Earlier this month I quit The Economic Times to start my own media company. A colleague gifted me a book called Stringer: A reporter’s journey in the Congo. I’m a very slow reader but this book is so fascinating and grounded that I read it in about a week.
I’m a big fan books authored by journalists. Some of them are legendary (read my listicle of journalists who have become great authors). There is usually a tone of certainty and clarity that makes their writing great. They also tend to write in a matter of fact manner, devoid of fatuous prose.
If I were to make a list of some of the best books written by journalists, I’d add this book written by Anjan Sundaram right on top.
The book, set in Congo during the historic 2006 elections, is a first person narrative by Sundaram, a rookie journalist at the time. He was born in India and went to IIT-Madras for engineering and later to study Math at Yale University in 2005. He then decided to launch a career in journalism, from one of the most unlikeliest places on earth– Congo, a country ravaged by civil wars, dictators and colonial powers for years.
Him being broke and poor in Congo, working as a stringer for Associated Press while trying to support a family he was living with, the elaborate description of Congolese cities, its people and personal observations remind me of Orwell’s Down and Out in Paris and London. The book is very personal, so it appeals to a lot of us who crave deeper experiences that make life more meaningful.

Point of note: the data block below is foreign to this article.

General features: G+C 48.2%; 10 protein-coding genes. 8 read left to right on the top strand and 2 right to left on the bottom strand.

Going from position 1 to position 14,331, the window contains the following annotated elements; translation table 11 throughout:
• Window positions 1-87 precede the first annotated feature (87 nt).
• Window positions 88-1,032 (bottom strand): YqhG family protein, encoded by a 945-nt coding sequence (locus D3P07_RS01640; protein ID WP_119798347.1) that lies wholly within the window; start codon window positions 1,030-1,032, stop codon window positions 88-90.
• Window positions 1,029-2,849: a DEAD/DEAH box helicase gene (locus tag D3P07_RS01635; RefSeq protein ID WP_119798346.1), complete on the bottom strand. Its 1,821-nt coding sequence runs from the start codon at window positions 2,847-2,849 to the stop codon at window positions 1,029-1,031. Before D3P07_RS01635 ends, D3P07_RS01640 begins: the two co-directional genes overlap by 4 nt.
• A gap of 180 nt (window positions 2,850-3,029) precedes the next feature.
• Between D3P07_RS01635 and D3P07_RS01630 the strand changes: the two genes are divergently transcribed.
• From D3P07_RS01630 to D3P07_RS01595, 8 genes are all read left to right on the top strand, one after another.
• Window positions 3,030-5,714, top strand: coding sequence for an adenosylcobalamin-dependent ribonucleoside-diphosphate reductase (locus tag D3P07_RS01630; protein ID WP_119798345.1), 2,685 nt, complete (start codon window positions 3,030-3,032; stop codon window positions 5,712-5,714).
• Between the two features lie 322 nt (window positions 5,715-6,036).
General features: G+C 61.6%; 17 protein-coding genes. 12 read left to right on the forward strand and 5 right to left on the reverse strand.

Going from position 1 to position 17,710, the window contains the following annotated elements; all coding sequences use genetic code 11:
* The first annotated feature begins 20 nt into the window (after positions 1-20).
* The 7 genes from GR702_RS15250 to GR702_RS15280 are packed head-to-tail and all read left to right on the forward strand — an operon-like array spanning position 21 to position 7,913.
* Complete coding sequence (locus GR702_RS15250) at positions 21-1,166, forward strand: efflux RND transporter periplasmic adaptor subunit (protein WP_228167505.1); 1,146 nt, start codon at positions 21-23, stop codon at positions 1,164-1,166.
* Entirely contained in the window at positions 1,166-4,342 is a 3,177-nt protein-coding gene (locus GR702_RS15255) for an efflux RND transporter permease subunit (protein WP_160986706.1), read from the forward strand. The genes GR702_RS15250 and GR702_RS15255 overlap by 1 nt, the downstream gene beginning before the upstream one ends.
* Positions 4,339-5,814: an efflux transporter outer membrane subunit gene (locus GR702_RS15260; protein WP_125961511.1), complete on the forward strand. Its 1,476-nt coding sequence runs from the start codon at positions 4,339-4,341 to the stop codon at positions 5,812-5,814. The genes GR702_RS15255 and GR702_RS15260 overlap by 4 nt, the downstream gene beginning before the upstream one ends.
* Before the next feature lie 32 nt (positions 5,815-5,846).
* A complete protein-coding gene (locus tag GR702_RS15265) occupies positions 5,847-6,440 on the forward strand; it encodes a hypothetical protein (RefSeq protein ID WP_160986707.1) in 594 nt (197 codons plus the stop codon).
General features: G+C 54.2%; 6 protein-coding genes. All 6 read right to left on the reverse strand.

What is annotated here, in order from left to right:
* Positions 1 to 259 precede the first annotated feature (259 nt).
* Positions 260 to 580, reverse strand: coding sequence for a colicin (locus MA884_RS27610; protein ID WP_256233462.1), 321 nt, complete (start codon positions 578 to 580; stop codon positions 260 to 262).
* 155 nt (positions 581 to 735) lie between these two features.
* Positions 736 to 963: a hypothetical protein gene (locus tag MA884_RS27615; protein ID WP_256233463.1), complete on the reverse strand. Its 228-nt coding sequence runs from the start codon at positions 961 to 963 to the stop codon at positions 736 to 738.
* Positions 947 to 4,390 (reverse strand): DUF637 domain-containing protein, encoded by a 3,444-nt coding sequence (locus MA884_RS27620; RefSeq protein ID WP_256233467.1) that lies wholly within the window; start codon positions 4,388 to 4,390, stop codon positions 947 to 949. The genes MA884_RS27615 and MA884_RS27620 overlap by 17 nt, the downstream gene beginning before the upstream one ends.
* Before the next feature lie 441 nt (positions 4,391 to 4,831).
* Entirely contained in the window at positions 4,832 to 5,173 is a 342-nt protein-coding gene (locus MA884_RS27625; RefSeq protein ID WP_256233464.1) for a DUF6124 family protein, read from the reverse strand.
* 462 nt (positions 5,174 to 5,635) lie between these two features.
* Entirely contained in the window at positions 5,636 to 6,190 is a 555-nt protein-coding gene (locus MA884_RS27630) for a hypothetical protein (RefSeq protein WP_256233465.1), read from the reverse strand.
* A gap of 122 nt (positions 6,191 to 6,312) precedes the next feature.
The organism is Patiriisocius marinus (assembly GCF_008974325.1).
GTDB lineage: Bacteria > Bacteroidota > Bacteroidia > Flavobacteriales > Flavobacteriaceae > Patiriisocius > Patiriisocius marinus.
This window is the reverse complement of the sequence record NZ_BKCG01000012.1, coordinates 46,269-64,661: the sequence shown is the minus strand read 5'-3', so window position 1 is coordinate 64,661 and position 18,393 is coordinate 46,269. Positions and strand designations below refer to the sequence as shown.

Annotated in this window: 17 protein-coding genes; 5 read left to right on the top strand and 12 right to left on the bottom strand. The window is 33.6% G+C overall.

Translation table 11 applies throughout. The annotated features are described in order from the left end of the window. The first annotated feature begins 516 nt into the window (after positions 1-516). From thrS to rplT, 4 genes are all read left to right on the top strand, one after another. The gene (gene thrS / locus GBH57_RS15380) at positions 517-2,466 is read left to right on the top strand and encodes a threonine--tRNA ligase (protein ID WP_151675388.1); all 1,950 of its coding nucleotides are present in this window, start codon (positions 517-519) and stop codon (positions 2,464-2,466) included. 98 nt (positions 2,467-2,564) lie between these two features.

The book has done extremely well and is critically acclaimed. Rightly so. But at some points, I wish it had emphasised as much on Congo’s history, economics and where it sits in a geo-political context as on Sundaram’s precarious life in Congo. Because I’m pretty sure this will probably the only book I’ll read on Congo unless I want to become a specialist.
If you are looking for a good read, a book to inspire you, go on and pick up this book. Suketu Mehta’s Maximum City is another book that I like in this genre, although it has nothing to do with wars. Mehta chronicles the life of exceptional people in Mumbai– the bar dancer, the Jain businessman who gives up everything, the shooter, the drudgery and small joys that make Bombay the city it is.
The hard work that has gone into the book is evident to anyone who reads it. Sundaram’s mastery of local nuances, capacity to endure extreme conditions, observe and document them in great detail combined with a sense of higher purpose makes this book a must read for journalists.